Colleges focus on marketing departments to boost enrollmentUniversities nationwide are struggling to attract new students, as low job-placement rates and the high cost of college deter potential pupils from enrolling. University funding for state schools has been cut, and private colleges are no longer seeing the amount of donations they once did. Because higher education has become less affordable over the years, schools are working hard to bring in more students to boost revenue.

Bringing in marketing experts
With enrollments slipping, colleges are spending more money than ever on their marketing departments. While large corporations have long relied upon chief marketing officers to run their advertising campaigns, universities are now beginning to hire their own CMOs. The Wall Street Journal reported that at the 2011 American Marketing Association's Symposium for the Marketing of Higher Education, attendance was up to 727 people, compared to just 393 in 2001.

The source revealed that colleges are bringing in marketing experts from the corporate world to attract new students to their schools, and run their marketing departments more like businesses than universities. Purdue University has marketing executives who came to the school after working with large companies such as State Farm Insurance and Limited Brands.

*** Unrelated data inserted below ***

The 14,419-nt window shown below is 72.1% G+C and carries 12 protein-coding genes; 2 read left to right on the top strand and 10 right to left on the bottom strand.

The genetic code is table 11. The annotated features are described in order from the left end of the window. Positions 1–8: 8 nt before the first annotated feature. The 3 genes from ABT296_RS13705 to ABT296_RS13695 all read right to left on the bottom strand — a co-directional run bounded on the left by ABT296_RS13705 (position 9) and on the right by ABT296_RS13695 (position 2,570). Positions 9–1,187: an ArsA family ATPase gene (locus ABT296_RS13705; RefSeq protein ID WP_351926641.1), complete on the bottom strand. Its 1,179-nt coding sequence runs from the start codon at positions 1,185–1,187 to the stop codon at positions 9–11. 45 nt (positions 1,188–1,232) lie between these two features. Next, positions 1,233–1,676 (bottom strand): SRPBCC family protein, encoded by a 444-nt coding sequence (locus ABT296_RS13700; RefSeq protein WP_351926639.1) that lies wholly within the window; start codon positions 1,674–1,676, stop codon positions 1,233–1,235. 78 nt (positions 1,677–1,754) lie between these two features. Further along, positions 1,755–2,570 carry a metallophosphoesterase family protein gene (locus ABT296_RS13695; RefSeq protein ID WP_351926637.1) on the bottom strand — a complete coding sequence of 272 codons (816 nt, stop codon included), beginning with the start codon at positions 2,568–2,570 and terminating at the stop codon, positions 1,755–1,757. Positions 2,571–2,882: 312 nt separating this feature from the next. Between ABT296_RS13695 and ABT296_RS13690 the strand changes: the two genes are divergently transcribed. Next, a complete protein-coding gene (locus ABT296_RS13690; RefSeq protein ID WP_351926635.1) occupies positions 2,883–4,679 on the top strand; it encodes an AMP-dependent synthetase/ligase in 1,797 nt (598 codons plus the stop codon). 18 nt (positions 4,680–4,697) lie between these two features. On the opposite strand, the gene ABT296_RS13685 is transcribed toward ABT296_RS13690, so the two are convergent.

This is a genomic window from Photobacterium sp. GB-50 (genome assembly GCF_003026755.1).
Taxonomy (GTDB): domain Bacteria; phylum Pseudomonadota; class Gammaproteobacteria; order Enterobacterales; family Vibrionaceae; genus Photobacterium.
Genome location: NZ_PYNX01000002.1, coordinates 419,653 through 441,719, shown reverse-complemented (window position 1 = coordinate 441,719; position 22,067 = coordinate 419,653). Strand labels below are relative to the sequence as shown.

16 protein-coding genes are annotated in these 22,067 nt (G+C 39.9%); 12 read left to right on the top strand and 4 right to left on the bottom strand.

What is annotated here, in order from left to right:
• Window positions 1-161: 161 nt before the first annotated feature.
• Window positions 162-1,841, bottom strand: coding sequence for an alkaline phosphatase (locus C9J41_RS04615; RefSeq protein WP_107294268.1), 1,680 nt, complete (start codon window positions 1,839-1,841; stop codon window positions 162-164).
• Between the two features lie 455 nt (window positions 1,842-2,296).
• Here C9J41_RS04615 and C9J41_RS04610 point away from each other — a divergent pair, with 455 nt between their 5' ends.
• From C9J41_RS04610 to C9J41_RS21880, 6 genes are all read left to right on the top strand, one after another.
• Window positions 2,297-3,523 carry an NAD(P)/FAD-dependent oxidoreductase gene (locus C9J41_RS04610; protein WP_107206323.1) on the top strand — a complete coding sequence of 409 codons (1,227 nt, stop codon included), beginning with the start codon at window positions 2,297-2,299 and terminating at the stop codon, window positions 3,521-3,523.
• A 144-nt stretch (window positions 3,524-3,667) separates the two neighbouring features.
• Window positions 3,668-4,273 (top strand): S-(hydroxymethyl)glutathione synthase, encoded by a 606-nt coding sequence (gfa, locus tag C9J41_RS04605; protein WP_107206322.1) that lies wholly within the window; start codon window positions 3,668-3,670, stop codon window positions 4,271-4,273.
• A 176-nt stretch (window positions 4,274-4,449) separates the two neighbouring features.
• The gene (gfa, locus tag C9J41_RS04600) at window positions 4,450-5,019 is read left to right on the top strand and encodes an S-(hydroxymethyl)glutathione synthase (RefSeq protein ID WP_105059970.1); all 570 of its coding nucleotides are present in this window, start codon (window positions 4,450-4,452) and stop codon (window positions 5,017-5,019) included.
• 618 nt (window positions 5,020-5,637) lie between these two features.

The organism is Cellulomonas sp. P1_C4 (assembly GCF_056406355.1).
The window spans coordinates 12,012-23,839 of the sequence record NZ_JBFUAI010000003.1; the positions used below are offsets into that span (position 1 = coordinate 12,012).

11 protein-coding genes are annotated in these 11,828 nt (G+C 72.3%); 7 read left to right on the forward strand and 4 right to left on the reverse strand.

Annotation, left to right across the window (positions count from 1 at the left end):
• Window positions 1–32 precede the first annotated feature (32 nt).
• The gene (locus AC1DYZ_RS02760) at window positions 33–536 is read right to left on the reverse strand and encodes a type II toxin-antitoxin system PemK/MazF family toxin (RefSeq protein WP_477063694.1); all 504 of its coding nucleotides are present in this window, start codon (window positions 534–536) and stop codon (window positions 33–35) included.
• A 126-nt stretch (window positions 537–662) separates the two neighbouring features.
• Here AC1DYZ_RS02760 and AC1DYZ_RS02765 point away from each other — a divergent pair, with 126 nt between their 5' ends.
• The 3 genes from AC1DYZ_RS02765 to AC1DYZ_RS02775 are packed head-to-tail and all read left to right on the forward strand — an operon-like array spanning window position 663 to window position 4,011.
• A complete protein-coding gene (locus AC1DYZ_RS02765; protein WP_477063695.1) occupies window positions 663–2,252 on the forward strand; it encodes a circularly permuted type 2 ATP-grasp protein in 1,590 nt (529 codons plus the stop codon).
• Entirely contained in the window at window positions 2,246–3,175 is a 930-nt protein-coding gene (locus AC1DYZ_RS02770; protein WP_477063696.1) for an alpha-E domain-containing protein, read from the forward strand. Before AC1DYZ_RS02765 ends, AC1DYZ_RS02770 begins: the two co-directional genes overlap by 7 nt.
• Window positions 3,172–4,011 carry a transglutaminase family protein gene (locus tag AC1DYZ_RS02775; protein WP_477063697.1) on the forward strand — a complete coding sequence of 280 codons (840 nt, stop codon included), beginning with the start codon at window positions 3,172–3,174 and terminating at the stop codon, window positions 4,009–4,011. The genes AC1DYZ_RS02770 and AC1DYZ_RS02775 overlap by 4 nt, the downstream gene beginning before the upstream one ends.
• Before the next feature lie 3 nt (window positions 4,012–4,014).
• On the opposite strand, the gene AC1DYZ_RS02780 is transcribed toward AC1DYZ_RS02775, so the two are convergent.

'Branding' a school
Rather than just selling a school's good points, college marketing departments are creating unique identities for their universities. Their job is to connect the messages from each of the school's departments and create a coherent, clear marketing strategy to boost the university's reputation.

These departments are responsible for creating a message that reaches across the entire campus. Marketing plans often have to include a variety of platforms to reach potential students. They usually include strategies such as updating social media pages, mailing brochures and creating commercials.

Creating an identity for a school has to do more than get potential pupils interested in the university's culture. Marketing departments need to work to get parents involved, while assuring students of their independence. Trying to lure in pupils is sometimes a difficult balance because students want to make their own decisions, but parents want to stay in the loop.

The backlash
There are some who feel that academic institutions should not be treated as businesses and have no need for marketing departments unless they are providing their customers with a faulty product. Entrepreneur Peter Thiel told The Wall Street Journal that universities are no longer focused on higher education, and instead are worried about sales.

"If you need large marketing budgets, it suggests that something has gone wrong with the substance of the product. many nonprofits spend this much on marketing?" he said to the source.

While some may dispute the need for university marketing departments, many colleges are finding that big-budget marketing efforts are working. By creating a special identity for their school, colleges are able to draw new pupils into the university's unique culture.
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